During the spring of 2016, we realized that the Gen3 robots had issues driving straight, due to the wheels having different angles to one another. We decided to use the same angles between the wheels. The main reasons for this were the ease of controlling a robot and a higher speed in all directions. This meant there was less space for the dribbler/chip/kick module. Also there wouldn’t be enough space to fit the current solenoids in with the current wheel module. In the end we decided to do a full redesign, only keeping several smaller items, like the old wheels.

Dribbler generation 3

The Gen3 robots were the first robots to have dribbler unit that could dampen the ball when it received the ball. Although this was a good idea in theory, in practice the dribbler was too unstable and started shaking uncontrollably when the motor went too fast. The dribbler for Gen4 was redesigned to keep the dampening but remove the uncontrollable shaking. The dribbler also had to be smaller, since the new angles used for the motor meant there was less room. Since the motor of the dribbler is inside the dribbler itself, we had to figure out how much smaller the dribbler could be while still having enough room for the motor.

The old chipper would also no longer fit. We had to find a new way to get the new chipper in place, while also leaving enough room for a kicker. This was eventually done by making slots in the bottom plate where the chipper could fit through

The kicker had to fit in between the chipper, the only way for it to fit was to make a T shape, where the chipper could fit around. By doing this the kicker would still have a reasonable contact surface while still being able to fit around the new chipper. The kicker is also mounted on a new rail. Instead of trying to make something themselves we decided to order small linear guides for the kicker to slide over.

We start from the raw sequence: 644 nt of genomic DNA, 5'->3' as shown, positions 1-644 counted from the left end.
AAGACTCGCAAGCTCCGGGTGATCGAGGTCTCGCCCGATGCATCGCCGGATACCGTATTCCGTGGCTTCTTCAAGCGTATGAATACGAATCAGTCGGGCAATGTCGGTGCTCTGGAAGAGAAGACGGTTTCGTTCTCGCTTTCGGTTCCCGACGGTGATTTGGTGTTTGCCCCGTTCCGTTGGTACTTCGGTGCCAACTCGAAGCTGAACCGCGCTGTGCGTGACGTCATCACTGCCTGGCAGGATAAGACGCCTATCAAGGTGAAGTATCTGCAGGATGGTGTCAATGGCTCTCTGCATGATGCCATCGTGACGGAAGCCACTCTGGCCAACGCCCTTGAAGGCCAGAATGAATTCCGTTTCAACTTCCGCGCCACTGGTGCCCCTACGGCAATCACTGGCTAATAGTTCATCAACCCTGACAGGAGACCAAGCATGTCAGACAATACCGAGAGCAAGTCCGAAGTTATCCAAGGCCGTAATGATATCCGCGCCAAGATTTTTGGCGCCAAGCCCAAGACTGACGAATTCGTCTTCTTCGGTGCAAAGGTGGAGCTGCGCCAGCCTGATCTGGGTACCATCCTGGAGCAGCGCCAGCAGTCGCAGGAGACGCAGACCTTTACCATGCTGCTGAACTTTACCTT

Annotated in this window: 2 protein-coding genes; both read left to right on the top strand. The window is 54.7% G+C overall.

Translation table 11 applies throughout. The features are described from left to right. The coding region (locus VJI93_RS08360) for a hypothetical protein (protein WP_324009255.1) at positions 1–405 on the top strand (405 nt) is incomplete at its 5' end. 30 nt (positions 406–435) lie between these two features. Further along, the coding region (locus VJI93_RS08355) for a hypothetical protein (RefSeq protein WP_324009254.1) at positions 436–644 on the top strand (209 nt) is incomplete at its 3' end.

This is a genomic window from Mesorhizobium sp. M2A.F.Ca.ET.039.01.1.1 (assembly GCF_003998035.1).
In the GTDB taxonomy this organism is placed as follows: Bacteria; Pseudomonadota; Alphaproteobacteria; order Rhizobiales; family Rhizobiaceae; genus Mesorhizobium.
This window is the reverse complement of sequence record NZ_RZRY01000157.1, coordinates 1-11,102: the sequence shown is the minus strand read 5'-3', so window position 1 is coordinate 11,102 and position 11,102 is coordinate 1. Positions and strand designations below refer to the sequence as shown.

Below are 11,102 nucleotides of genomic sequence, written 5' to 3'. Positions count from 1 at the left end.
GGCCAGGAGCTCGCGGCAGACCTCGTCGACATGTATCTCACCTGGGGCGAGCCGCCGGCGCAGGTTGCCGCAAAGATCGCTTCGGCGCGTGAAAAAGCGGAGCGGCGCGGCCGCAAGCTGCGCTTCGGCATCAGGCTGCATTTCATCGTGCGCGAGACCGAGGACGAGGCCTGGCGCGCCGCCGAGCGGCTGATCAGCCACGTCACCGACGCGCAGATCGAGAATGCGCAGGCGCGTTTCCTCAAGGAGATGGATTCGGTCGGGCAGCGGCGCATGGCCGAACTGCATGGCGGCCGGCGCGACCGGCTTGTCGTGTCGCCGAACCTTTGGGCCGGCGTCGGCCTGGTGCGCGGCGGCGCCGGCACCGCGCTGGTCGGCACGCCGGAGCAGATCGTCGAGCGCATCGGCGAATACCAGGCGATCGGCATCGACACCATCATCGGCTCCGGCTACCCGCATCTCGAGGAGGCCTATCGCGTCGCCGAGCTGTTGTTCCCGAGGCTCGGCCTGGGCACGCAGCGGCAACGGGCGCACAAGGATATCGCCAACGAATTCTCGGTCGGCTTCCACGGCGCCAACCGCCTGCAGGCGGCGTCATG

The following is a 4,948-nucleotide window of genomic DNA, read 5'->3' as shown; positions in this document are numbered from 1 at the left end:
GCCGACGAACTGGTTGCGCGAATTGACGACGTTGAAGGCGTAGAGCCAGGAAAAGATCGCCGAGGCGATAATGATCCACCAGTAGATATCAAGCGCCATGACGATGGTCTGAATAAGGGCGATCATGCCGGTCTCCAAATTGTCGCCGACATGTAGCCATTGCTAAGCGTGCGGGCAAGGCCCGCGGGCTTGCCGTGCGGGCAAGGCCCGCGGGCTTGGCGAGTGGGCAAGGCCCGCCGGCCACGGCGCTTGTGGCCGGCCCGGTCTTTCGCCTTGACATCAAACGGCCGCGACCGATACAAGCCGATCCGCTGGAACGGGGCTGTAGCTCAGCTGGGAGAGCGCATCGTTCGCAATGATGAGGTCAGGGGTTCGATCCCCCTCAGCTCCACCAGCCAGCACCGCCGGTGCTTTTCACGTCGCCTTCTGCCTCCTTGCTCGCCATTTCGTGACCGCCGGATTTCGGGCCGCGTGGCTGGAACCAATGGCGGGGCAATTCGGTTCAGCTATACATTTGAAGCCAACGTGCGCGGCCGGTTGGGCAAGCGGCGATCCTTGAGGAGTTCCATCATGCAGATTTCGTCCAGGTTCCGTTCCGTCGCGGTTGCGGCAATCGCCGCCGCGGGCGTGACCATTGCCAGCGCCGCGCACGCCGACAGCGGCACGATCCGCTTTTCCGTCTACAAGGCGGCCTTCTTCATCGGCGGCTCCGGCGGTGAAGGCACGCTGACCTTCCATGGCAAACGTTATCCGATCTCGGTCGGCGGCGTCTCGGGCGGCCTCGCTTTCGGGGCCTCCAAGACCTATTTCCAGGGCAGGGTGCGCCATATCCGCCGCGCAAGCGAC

Front view of a generation 4 robot

We are always looking for ways to make the robot lighter. The Gen3 hood was made lighter by using an aluminum frame and covering that with black plastic. This year we decided to take that one step further. They decided to create a mold of the dimensions and vacuum form the hoods. By giving the sides a slight inclination of a couple degrees the hoods would also be stackable, making it easier to travel. Since the hoods are vacuum formed out of 1mm sheets of black plastic, they are extremely light.

We also decided to shave off even more weight by 3D printing several parts. The 3D printed parts were the module for the battery and on/off switch, the capacitor holders, and the motor modules.

We also decided to make a redesign of the motherboard and use a different CPU. The biggest improvement over the old motherboard is the modularity. The new design consists of a main motherboard and several smaller modules that can be attached to the motherboard. The modules are the CPU, motor controllers, and sensor board just to name a few. This allows us to make a complete redesign of any of the modules in the future, without having to create a new motherboard as well.

All generation 4 robots